Brazilian cryptocurrency streamer Fraternidade Crypto is one of the latest victims of unsafe self-custody practices, reportedly losing thousands of dollars due to a private key accident.
During a live stream on YouTube on Aug. 29, Fraternidade Crypto channel’s owner Ivan Bianco unwittingly exposed his private key to a self-custodial cryptocurrency wallet.
In the middle of the live stream related to Bitcoin (BTC) and blockchain games, Bianco apparently tried to access his passwords for the blockchain games platform Gala Games through a text file on his computer.
Unfortunately for the streamer, his Gala Games passwords were stored in the same text file as the seed phrase for his MetaMask wallet, which had a significant amount of Polygon (MATIC).
Shortly after accidentally opening the text file — which exposed two private keys for his cryptocurrency wallets — Bianco closed the live stream but apparently it was already too late to recover the funds for the streamer.
Fraternidade Crypto subsequently started a new live stream, claiming that one of his viewers managed to access his MetaMask wallet through the private key and stole his entire Polygon stash of 86,000 MATIC. At the time of the accident, the amount was worth around $50,000.
“I accidentally showed my private key live and the person had really quickly sent it to another address. I tried to close the broadcast and send crypto to another address but I was too late,” Bianco said in the emotional video that followed the accident.
In the video, the streamer provided the link to the Polygon address of the unknown perpetrator. The 86,000 MATIC stash then started to be transferred across different addresses.
Bianco claimed that he lost his entire life savings to the accident, pleading with the stream viewer to return the money for a reward. The YouTuber also said that he was planning to file a complaint to the local police, noting that about 70 people were watching his unfortunate live stream.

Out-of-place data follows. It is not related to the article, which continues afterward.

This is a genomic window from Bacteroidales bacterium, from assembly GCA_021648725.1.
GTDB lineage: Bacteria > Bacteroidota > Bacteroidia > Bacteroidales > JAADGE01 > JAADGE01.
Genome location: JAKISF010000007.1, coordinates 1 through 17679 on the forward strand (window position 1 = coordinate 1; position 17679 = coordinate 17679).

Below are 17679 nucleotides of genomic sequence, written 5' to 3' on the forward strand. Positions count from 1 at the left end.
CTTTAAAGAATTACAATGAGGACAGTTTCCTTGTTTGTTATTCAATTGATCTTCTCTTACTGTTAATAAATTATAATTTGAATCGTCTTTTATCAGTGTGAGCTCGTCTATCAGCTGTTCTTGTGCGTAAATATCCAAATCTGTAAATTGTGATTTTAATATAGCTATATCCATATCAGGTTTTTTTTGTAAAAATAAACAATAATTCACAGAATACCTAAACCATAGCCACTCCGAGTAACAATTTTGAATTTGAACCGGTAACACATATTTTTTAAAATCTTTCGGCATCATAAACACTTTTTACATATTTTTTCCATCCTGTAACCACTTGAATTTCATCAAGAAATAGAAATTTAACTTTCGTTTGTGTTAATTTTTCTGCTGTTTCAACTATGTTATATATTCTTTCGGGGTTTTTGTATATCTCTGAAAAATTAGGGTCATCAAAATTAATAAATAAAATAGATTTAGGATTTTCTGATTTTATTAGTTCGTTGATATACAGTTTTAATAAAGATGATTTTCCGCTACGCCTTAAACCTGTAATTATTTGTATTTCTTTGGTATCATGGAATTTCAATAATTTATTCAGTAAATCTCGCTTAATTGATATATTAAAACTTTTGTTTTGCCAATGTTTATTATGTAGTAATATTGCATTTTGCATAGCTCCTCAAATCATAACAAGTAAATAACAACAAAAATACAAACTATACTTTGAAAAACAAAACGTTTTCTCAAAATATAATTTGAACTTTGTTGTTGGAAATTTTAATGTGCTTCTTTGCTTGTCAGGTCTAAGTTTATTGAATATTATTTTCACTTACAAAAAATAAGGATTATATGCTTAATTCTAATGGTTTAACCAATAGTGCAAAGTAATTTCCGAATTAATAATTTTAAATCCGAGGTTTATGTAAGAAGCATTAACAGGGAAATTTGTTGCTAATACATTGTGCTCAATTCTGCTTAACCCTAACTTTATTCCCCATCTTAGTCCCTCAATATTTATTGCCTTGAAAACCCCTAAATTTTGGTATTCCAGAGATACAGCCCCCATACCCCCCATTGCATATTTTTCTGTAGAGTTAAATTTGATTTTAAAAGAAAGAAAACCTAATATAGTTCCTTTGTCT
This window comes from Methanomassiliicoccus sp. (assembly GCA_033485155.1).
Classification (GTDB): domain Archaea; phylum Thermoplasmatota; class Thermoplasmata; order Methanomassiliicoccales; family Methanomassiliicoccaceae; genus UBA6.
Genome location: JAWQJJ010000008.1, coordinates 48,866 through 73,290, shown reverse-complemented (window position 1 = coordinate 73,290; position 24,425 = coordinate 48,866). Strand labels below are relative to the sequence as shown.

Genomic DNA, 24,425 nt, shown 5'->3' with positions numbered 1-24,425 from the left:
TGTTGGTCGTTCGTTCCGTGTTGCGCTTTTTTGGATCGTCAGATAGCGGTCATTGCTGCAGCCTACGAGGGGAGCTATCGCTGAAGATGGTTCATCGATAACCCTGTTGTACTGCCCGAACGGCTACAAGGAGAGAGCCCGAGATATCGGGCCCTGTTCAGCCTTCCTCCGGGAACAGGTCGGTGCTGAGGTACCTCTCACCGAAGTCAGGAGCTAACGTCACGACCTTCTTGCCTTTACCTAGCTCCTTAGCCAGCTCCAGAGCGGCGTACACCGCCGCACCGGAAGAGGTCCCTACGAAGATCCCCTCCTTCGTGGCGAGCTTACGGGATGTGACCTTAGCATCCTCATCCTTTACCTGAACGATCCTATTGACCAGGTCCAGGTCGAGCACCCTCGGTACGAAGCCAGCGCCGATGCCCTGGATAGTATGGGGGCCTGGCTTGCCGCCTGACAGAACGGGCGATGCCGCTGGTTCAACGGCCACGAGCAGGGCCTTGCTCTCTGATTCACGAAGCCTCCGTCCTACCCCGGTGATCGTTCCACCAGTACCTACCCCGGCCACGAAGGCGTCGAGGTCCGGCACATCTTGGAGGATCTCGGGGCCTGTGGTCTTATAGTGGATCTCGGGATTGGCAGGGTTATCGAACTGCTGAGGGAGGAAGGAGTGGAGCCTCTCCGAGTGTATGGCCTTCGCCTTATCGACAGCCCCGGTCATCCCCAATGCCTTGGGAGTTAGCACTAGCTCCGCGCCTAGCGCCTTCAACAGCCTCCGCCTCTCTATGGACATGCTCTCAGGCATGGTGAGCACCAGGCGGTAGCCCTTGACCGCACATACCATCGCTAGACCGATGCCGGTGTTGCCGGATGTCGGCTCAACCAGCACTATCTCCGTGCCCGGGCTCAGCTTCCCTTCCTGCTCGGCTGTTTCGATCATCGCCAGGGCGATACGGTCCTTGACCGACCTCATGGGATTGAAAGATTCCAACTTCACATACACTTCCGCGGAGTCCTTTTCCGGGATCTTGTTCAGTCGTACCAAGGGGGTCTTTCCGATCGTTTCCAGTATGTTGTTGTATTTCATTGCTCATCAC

According to some online sources, Fraternidade Crypto might have managed to retrieve at leastsome of his funds so far. Local crypto executive Guilherme Rennó took to X (formerly Twitter) on Aug. 30 to report that there have been rumors that Bianco eventually managed to recover a “good part of the money.”
“Self-custody is something that demands extreme care,” the exec noted, adding that crypto users should never store their seeds and passwords on their computers or in an easy accessible place.
There is nothing more important than the security of a private key when it comes to self-custody of crypto. It’s crucial to be very careful with handling a private key or a seed phrase and for some, it might be a better idea to opt for non-custodial solutions like exchanges instead. Cryptocurrency enthusiasts recommend investors to diversify the types of cryptocurrency storage in order to prevent losses of one’s entire life savings as well.
While self-custody allows users to essentially “be their own bank,” such a method of holding crypto is still prone to many risks such as theft, destruction or loss. “Not your keys, not your coins,” is a popular expression in the cryptocurrency community that warns users about such risks. Once a self-custody wallet user gets a private key exposed to someone else, that user is no longer the owner of the funds, according to the rules of crypto.
Joseph Spezzano received a Masters Degree in computer science from The University of Massachusetts. Joseph has been working as a full-time blockchain programmer for the past 5 years. In his spare time, Joseph enjoys writing for CryptocurrencyInvestments.com and traveling.